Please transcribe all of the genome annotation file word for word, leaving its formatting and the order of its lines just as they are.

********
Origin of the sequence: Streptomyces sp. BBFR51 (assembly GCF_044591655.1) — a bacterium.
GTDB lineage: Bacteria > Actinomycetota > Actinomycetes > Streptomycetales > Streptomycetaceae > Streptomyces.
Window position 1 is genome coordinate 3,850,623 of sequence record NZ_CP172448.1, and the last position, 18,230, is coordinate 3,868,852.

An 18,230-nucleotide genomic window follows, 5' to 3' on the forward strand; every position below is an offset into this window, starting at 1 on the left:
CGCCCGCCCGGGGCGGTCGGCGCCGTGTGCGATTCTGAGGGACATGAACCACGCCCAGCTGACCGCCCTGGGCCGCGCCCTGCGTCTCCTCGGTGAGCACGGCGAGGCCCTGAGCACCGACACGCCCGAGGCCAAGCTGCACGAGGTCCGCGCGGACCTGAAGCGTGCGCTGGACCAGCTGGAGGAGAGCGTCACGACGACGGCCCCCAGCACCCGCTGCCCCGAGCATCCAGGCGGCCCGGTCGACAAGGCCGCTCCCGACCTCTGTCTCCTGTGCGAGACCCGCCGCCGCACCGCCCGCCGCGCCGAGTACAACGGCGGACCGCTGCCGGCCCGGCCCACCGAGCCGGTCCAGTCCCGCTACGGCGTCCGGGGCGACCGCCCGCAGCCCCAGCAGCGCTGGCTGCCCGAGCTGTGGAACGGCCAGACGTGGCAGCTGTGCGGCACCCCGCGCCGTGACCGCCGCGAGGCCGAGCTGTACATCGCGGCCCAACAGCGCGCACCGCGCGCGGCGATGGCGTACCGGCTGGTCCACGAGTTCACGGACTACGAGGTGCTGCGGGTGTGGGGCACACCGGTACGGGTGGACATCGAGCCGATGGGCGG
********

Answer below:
Origin of the sequence: Streptomyces sp. BBFR51 (assembly GCF_044591655.1) — a bacterium.
GTDB lineage: Bacteria > Actinomycetota > Actinomycetes > Streptomycetales > Streptomycetaceae > Streptomyces.
Window position 1 is genome coordinate 3,850,623 of sequence record NZ_CP172448.1, and the last position, 18,230, is coordinate 3,868,852.

An 18,230-nucleotide genomic window follows, 5' to 3' on the forward strand; every position below is an offset into this window, starting at 1 on the left:
CGCCCGCCCGGGGCGGTCGGCGCCGTGTGCGATTCTGAGGGACATGAACCACGCCCAGCTGACCGCCCTGGGCCGCGCCCTGCGTCTCCTCGGTGAGCACGGCGAGGCCCTGAGCACCGACACGCCCGAGGCCAAGCTGCACGAGGTCCGCGCGGACCTGAAGCGTGCGCTGGACCAGCTGGAGGAGAGCGTCACGACGACGGCCCCCAGCACCCGCTGCCCCGAGCATCCAGGCGGCCCGGTCGACAAGGCCGCTCCCGACCTCTGTCTCCTGTGCGAGACCCGCCGCCGCACCGCCCGCCGCGCCGAGTACAACGGCGGACCGCTGCCGGCCCGGCCCACCGAGCCGGTCCAGTCCCGCTACGGCGTCCGGGGCGACCGCCCGCAGCCCCAGCAGCGCTGGCTGCCCGAGCTGTGGAACGGCCAGACGTGGCAGCTGTGCGGCACCCCGCGCCGTGACCGCCGCGAGGCCGAGCTGTACATCGCGGCCCAACAGCGCGCACCGCGCGCGGCGATGGCGTACCGGCTGGTCCACGAGTTCACGGACTACGAGGTGCTGCGGGTGTGGGGCACACCGGTACGGGTGGACATCGAGCCGATGGGCGG